thanks for the article, it's very interesting.

Bitten, these things existed since forever, but you weren't aware of them because it's not something that is well known to wider public, these girls keep quiet about it and you weren't hanging with that sort of crowd. I remember when I was 14 there were girls who had sex, went out, had boys over etc. it all depends on what kind of a person someone is, how they were brought up - peer pressure can be hard, but someone who knows who they are won't yield to it.
 

Anna_525

Mom to 2 great kids
O.G.
Dec 27, 2006
1,303
3
NY
OMG I originally thought you were talking about mall rats who are simply teens who loiter around the mall for hours because there's nothing else to do. This is sad! Thanks for sharing. I don't know and hope not to know of any (or observe).
 
Wow, this is sad. I have never heard about anything like this.

I did however once notice two very young girls in Victorias Secret buying a TON and I mean a TON of items. They didn't look wealthy. And if they were wealthy, I don't think they'd be shopping at this mall. It's a so-so mall. I was so curious as to how they were able to afford at least a few hundred dollars worth of merchandise.
 

An4

Ana
O.G.
Aug 16, 2009
3,471
10
Where is my mind?
Wow, this is sad. I have never heard about anything like this.

I did however once notice two very young girls in Victorias Secret buying a TON and I mean a TON of items. They didn't look wealthy. And if they were wealthy, I don't think they'd be shopping at this mall. It's a so-so mall. I was so curious as to how they were able to afford at least a few hundred dollars worth of merchandise.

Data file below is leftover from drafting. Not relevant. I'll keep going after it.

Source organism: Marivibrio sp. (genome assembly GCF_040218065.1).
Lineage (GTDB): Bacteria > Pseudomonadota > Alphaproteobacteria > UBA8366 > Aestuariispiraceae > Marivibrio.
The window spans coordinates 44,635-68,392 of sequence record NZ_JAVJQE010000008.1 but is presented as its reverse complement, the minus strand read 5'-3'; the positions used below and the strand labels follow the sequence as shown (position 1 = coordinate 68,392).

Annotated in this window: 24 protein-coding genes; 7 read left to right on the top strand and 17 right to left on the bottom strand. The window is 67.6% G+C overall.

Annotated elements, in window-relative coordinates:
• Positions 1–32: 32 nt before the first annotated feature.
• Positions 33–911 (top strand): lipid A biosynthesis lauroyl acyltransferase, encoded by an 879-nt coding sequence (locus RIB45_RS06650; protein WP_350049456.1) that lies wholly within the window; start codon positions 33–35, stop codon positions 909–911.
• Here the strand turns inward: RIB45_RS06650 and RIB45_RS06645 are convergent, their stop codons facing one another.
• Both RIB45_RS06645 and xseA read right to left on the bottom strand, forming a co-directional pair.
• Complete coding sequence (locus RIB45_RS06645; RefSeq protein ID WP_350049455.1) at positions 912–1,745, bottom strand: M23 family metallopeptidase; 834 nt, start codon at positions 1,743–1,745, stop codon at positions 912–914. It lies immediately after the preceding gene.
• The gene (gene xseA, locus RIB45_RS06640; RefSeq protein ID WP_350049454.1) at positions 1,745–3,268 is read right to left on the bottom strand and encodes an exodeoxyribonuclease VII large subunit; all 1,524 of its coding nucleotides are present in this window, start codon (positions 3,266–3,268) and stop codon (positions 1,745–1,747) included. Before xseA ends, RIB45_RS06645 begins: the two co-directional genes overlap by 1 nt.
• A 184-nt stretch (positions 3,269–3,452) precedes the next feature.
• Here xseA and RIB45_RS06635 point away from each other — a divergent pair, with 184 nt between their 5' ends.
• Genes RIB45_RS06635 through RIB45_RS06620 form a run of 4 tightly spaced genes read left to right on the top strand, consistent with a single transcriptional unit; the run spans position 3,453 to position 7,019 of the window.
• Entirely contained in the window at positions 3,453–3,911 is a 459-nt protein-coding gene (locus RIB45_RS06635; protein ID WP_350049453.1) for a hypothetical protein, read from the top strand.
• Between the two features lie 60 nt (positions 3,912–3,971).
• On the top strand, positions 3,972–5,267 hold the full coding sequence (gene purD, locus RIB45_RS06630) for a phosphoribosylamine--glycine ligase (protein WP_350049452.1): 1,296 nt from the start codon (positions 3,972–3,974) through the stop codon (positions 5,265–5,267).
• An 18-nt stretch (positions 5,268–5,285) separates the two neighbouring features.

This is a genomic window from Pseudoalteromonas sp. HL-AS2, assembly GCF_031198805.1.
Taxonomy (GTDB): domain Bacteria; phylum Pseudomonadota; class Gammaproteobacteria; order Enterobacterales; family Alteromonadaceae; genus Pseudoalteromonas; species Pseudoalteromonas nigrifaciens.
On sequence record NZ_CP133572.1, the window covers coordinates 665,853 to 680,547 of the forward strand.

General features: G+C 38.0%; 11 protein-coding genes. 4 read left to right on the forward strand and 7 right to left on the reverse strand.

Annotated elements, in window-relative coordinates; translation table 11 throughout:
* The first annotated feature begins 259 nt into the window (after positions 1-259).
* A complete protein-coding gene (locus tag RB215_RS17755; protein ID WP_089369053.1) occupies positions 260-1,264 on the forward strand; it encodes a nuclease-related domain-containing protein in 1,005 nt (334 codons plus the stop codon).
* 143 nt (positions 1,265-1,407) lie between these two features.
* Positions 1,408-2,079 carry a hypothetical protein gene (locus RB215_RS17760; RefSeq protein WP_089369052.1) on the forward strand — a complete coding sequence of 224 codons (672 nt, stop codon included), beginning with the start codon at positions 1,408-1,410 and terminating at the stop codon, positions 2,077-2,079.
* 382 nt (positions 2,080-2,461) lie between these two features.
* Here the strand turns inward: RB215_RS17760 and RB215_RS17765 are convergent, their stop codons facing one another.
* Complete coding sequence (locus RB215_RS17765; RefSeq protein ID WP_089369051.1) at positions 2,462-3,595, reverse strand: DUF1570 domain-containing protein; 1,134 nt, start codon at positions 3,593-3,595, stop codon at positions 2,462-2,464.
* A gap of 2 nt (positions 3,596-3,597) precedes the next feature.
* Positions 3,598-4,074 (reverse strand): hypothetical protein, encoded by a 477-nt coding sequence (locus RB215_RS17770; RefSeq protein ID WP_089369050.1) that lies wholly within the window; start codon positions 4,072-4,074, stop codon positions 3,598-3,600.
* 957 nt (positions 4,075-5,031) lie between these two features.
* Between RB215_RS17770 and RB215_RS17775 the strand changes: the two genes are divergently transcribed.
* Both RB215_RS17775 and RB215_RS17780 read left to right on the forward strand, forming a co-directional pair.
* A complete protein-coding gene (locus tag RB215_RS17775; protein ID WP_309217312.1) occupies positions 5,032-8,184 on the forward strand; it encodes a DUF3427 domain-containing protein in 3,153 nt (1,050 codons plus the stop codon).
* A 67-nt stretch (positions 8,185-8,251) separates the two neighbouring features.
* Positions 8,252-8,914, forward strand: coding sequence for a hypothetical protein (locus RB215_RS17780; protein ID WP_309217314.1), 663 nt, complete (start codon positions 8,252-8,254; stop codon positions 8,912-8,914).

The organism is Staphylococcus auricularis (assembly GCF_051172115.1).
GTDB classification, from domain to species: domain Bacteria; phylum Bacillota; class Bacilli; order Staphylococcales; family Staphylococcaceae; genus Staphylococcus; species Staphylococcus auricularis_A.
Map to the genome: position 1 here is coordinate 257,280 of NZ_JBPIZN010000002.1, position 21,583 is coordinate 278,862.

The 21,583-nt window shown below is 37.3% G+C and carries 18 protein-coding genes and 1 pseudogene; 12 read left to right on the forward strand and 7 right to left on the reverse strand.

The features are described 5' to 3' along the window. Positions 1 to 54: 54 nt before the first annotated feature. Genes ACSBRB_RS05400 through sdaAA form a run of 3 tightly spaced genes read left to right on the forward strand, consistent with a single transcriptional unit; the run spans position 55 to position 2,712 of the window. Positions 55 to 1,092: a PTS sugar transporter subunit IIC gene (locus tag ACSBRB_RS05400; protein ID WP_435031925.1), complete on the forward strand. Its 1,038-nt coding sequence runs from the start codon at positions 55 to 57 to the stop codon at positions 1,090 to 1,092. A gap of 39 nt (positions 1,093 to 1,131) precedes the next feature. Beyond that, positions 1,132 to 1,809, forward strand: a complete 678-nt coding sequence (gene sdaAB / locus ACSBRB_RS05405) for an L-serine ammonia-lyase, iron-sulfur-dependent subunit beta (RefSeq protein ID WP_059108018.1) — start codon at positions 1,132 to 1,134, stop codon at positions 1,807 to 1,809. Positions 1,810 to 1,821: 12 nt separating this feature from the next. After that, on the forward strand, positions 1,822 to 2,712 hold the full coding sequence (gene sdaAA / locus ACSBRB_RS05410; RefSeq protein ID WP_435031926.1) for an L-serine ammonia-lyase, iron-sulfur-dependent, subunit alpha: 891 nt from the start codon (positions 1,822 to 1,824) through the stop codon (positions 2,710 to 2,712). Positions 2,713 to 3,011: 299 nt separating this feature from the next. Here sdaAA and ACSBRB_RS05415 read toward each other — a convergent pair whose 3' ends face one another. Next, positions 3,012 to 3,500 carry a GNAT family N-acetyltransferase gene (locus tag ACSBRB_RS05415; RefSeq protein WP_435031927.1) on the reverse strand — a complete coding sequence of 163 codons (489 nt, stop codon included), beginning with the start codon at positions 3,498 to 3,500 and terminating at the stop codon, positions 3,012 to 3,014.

maybe they were gonna resell it?
 

irish_clover

Member
Nov 11, 2007
1,388
0
Vancouver BC
I haven't heard of this and yes, it does shock me. For goodness sake, when I was 14, 15, 16 years old, I spent my mornings either doing sport or at the gym and my afternoons either coaching younger grades in sport, having music lessons or homework.

My highschool boyfriend was a guy one year older than me, a friend of my brother's from his school (single-sex schools for both of us). We lived across the train lines from each other. We used to catch the train home separately (in uniforms, you'd get reported if you were fraternising with boys by some bored person on public transport). Then he would come over, we would go for a run together, then we would cook noodles or something and do homework, I'd tutor him in English, he'd help me with science.

What on earth has happened that school children aren't spending their days in school and then afterwards in school-related extracurricular activities? And no, I'm not that old, I'm 27 so I was in high school as recently as 10 years ago. What has happened to the world?


I agree, I'm close to your age and I never heard of this growing up.

it's disturbing
 

alatrop

Motor City Kitties
O.G.
May 2, 2006
3,530
6
Has the desire and perceived value of designer goods gotten this out of hand? I'm not really surprised that this happens, but I was taken aback by the article. It's sad :sad: